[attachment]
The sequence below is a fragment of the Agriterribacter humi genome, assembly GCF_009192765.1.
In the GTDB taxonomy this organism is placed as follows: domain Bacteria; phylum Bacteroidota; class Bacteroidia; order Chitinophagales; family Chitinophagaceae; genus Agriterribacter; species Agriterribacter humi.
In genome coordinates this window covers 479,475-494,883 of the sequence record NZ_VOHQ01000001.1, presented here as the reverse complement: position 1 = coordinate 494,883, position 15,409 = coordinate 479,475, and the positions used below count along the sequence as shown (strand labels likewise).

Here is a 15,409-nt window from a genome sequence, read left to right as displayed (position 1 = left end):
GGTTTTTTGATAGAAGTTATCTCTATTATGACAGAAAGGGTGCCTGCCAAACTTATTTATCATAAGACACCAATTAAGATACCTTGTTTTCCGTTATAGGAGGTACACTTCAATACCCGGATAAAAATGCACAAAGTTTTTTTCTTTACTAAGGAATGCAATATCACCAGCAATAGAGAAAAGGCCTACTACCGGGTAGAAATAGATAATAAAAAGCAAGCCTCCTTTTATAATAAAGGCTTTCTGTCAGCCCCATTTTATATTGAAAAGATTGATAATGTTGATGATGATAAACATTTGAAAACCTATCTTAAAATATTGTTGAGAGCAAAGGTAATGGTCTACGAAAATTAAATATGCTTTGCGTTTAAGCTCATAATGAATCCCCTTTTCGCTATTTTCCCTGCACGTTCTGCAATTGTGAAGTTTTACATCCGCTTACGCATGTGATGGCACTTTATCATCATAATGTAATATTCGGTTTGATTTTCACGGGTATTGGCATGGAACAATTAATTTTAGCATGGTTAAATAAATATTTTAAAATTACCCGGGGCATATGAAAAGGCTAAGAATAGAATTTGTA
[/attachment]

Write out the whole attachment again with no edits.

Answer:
The sequence below is a fragment of the Agriterribacter humi genome, assembly GCF_009192765.1.
In the GTDB taxonomy this organism is placed as follows: domain Bacteria; phylum Bacteroidota; class Bacteroidia; order Chitinophagales; family Chitinophagaceae; genus Agriterribacter; species Agriterribacter humi.
In genome coordinates this window covers 479,475-494,883 of the sequence record NZ_VOHQ01000001.1, presented here as the reverse complement: position 1 = coordinate 494,883, position 15,409 = coordinate 479,475, and the positions used below count along the sequence as shown (strand labels likewise).

Here is a 15,409-nt window from a genome sequence, read left to right as displayed (position 1 = left end):
GGTTTTTTGATAGAAGTTATCTCTATTATGACAGAAAGGGTGCCTGCCAAACTTATTTATCATAAGACACCAATTAAGATACCTTGTTTTCCGTTATAGGAGGTACACTTCAATACCCGGATAAAAATGCACAAAGTTTTTTTCTTTACTAAGGAATGCAATATCACCAGCAATAGAGAAAAGGCCTACTACCGGGTAGAAATAGATAATAAAAAGCAAGCCTCCTTTTATAATAAAGGCTTTCTGTCAGCCCCATTTTATATTGAAAAGATTGATAATGTTGATGATGATAAACATTTGAAAACCTATCTTAAAATATTGTTGAGAGCAAAGGTAATGGTCTACGAAAATTAAATATGCTTTGCGTTTAAGCTCATAATGAATCCCCTTTTCGCTATTTTCCCTGCACGTTCTGCAATTGTGAAGTTTTACATCCGCTTACGCATGTGATGGCACTTTATCATCATAATGTAATATTCGGTTTGATTTTCACGGGTATTGGCATGGAACAATTAATTTTAGCATGGTTAAATAAATATTTTAAAATTACCCGGGGCATATGAAAAGGCTAAGAATAGAATTTGTA